Comparing Culture Methods in Monoclonal Antibody Production: Batch, Fed-Batch, and Perfusion

Recombinant protein manufacturing with Chinese hamster ovary (CHO) cells represents over 70% of the entire biopharmaceutical industry (1). In fact, human monoclonal antibodies (hMAbs) produced by CHO cells have played a major role in both the diagnostic and therapeutic markets for decades. One of the first human–mouse chimeric MAbs to obtain FDA approval was Roche’s rituximab treatment for non-Hodgkin’s lymphoma, chronic lymphocytic leukemia, and rheumatoid arthritis. Since that approval in 1997, scores of chimeric, humanized, and human MAbs have gained…

HCP Antigens and Antibodies from Different CHO Cell Lines

Cell lines derived from Chinese hamster ovary (CHO) cells are widely used in therapeutic protein production because they can perform human-compatible posttranslational modifications, they are easy to use for manufacturing, and they do not propagate most human pathogenic viruses (1, 2). Expressed therapeutic proteins are secreted into CHO culture supernatant along with impurities originating from the host cells themselves. Such host cell proteins (HCPs) are important contaminants for monitoring because they directly affect drug quality, safety, and efficacy. HCPs are…

Simplification of Fed-Batch Processes with a Single-Feed Strategy

Chinese hamster ovary (CHO) cells commonly are used to produce recombinant proteins such as monoclonal antibodies (MAbs) for research, diagnostic, and therapeutic purposes. Culture processes typically rely on a fed-batch approach in which a basal medium enables initial cell growth. Concentrated feeds are used to prevent nutrient depletion, thereby extending culture duration and improving cell growth, viability, and protein titer. A neutral pH feed is desirable because culture pH should remain stable after feedings. The extremely low solubility of l-tyrosine…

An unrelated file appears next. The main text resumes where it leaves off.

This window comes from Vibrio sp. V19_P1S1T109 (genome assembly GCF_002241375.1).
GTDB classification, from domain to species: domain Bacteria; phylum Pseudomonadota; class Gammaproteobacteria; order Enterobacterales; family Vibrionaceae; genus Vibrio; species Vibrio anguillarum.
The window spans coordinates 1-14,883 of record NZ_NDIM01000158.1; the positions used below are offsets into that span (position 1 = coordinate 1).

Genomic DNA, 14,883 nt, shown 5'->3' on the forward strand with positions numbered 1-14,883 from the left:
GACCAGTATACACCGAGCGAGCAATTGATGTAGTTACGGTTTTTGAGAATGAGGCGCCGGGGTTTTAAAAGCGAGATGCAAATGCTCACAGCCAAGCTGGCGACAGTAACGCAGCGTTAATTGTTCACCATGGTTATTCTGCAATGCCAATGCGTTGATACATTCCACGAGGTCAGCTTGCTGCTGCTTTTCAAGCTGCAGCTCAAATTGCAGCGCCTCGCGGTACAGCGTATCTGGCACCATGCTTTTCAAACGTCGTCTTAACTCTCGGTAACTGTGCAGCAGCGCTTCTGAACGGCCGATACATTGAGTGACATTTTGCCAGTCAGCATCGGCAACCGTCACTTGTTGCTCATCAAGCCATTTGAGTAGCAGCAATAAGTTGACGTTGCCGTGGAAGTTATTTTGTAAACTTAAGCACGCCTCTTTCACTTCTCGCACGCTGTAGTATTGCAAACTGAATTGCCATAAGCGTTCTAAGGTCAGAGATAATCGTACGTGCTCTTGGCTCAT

Rapid Development of High-Quality, Robust Mammalian Cell Culture Manufacturing Processes

With increasing industry emphasis on providing both rapid and robust processes, companies are reaping the benefits of new tools for risk management and process analytical controls. As a current example of these approaches, Fujifilm Diosynth scientists have accelerated the development process from gene to finish by shortening the timeline, incorporating quality by design (QbD) principles, and designing the process to be as robust as possible. When the Apollo mammalian expression cell line was introduced three years ago, the time from…

Fucosylation of a Therapeutic Antibody: Effects on Antibody-Dependent, Cell-Mediated Cytotoxicity (ADCC) Potency and Efficacy

Product quality attributes are critical for the functionality and manufacturability of therapeutic antibodies. They can be significantly influenced by a number of production process parameters, such as cell culture media. The composition of growth and feed media can influence antibody glycosylation, including the concentration of ammonia, glutamine, glucose, and metal ions (1, 2). Thus, it is critical during media development and optimization to monitor and consider a culture medium’s impact on glycosylation. For therapeutic antibodies whose mechanism of action includes…